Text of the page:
Saturday, September 7, 2013


On June 29, 2013, I put up a posting titled “The Most Northern Kokopelli” in which I discussed some examples of the hump-backed flute player that appeared farther north than usual. At that time I inquired if any of my readers knew of other examples, perhaps even farther north. I hit the jackpoint with that when Peter Jessen responded directing me to a reference to an example in James Keyser and Michael Klassen’s marvelous book Plains Indian Rock Art which refers to an example in Alberta, Canada.

Grotto Canyon Kokopelli, Alberta, Canada. After 
Keyser and Klassen, 2001, p. 105, Fig. 7.13.

This is what Keyser and Klassen had to say about this interesting figure:

“One of the most intriguing Northwestern Plains rock art sites is Grotto Canyon, situated in the Rocky Mountains west of Calgary, Alberta. Although some pictographs here show similarities to other eastern Columbia Plateau sites, others bear an uncanny resemblance to rock art of the American Southwest, making them among the most mysterious and enigmatic of any in the region.” (p.105)

“Most intriguing, however, is a small hunched human figure (fig. 7.13), with legs bent at the knees and thin “antennae” sprouting from its head. With both hands it holds a long, thin object to its mouth. Although this image is unique in both Northwestern Plains and Columbia Plateau rock art, anywhere in the Southwest it would be instantly recognized as Kokopelli, the flute player. In Hopi tradition this hunch-backed trickster has special powers and acts as both a fertility symbol and a rain priest. He can call the rain by playing his sacred flute, and he carries seeds, blankets and special gifts with which he seduces young women." (p. 105-6)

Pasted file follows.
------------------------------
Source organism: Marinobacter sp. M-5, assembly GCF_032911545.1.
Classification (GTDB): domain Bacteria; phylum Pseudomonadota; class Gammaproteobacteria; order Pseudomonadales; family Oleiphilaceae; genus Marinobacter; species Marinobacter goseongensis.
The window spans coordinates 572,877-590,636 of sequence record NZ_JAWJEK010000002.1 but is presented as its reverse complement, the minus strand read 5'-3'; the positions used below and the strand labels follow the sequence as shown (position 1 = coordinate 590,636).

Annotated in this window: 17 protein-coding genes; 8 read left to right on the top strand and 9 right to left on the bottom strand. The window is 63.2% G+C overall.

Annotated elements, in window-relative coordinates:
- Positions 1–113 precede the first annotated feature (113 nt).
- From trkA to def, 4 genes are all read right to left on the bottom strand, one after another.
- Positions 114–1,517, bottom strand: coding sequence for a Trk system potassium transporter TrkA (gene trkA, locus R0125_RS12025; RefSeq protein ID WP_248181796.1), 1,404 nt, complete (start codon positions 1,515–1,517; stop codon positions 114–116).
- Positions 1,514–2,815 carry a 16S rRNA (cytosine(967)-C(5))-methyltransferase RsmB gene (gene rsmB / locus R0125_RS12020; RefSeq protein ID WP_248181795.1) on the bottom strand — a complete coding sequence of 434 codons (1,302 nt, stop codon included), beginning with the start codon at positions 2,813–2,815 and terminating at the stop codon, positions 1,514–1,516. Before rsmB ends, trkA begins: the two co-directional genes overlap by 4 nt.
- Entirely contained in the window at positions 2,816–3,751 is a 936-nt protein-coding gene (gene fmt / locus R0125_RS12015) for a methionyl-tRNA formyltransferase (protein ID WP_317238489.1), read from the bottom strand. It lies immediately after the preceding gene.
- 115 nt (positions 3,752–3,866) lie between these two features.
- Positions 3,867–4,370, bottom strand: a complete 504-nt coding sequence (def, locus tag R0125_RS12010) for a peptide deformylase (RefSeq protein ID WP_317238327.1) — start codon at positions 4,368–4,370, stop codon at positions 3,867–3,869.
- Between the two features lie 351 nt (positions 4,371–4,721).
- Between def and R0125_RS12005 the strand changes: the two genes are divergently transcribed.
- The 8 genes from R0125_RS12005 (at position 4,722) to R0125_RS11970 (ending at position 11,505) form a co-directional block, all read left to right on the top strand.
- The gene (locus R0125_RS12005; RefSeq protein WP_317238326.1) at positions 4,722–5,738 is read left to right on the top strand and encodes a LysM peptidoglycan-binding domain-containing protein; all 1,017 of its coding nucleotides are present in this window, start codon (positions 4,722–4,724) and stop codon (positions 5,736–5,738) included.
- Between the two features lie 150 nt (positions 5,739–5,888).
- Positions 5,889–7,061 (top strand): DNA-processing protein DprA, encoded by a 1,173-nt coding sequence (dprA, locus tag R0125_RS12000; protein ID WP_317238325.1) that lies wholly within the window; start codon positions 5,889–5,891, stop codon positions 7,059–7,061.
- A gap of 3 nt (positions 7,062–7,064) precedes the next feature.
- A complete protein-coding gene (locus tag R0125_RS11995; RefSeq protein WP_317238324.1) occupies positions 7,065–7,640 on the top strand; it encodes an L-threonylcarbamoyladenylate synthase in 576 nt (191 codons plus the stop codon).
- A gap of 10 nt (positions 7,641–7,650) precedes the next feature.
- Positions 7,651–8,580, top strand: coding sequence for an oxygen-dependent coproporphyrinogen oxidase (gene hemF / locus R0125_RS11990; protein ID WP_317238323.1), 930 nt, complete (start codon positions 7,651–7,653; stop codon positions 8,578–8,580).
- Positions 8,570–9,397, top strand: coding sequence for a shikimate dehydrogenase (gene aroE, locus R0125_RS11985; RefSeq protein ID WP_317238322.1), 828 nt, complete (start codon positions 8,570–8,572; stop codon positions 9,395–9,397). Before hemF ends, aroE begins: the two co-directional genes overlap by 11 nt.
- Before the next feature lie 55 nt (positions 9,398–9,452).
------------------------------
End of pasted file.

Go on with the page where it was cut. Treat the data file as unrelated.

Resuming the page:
Grotto Canyon Kokopelli at lower left.

Yup, that sounds and looks like our boy all right, the Kokopelli we all know and love. Thank you Peter for the reference, and keep looking at the rocks.

NOTE: Not having an actual photo of the Grotto Canyon Kokopelli, I have used a reproduction of the black and white illustration from the Keyser and Klassen book (top) and then scanned a color reproduction printed out from an illustration found online (below).

Keyser, James D., and Michael A. Klassen
2001   Plains Indian Rock Art, University of Washington Press, Seattle.

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